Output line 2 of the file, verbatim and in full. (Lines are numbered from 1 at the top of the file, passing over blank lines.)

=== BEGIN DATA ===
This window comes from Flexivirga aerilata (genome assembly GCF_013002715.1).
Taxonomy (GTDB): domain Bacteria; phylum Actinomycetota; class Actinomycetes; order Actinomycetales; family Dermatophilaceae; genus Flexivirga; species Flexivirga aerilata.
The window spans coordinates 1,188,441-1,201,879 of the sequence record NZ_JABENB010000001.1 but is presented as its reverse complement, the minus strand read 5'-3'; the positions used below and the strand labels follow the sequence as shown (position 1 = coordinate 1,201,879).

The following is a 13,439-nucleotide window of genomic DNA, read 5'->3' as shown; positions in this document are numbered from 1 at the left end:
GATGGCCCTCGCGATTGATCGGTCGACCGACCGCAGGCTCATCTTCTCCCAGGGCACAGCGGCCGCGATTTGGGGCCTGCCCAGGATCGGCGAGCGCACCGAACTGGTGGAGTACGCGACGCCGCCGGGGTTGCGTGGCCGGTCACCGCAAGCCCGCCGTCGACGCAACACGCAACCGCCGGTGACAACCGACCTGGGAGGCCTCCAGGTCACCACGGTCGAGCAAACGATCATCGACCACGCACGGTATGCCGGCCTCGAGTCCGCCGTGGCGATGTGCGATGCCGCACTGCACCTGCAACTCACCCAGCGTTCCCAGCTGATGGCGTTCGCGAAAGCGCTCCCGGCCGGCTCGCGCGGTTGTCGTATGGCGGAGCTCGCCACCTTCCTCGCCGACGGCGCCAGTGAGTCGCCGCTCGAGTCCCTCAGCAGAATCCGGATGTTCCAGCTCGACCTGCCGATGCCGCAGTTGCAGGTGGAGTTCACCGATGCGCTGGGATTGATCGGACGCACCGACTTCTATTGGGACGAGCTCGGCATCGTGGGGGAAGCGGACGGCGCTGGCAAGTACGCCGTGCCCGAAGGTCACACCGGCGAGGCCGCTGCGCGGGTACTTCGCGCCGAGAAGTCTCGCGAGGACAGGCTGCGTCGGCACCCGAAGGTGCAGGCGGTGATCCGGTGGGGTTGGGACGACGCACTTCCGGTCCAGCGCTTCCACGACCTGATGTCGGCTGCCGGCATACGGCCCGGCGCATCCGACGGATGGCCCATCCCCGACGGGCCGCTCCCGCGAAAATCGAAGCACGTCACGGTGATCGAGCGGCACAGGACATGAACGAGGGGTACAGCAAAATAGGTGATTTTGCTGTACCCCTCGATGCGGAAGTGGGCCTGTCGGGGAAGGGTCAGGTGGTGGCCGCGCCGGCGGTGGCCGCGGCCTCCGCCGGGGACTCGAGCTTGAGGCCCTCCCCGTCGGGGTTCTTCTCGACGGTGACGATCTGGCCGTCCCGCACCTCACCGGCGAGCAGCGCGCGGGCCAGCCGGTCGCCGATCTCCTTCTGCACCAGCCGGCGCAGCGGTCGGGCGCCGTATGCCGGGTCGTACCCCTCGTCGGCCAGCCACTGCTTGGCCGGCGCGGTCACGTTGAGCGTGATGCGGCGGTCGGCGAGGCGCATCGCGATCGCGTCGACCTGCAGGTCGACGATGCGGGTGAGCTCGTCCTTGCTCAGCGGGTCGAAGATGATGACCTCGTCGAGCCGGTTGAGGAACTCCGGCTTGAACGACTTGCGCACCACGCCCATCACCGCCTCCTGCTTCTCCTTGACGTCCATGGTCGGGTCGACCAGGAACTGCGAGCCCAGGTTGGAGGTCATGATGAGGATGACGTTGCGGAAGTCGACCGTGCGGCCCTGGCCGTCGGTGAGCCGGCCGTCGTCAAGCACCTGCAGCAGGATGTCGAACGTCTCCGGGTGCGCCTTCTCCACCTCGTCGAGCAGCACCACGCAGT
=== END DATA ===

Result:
Taxonomy (GTDB): domain Bacteria; phylum Actinomycetota; class Actinomycetes; order Actinomycetales; family Dermatophilaceae; genus Flexivirga; species Flexivirga aerilata.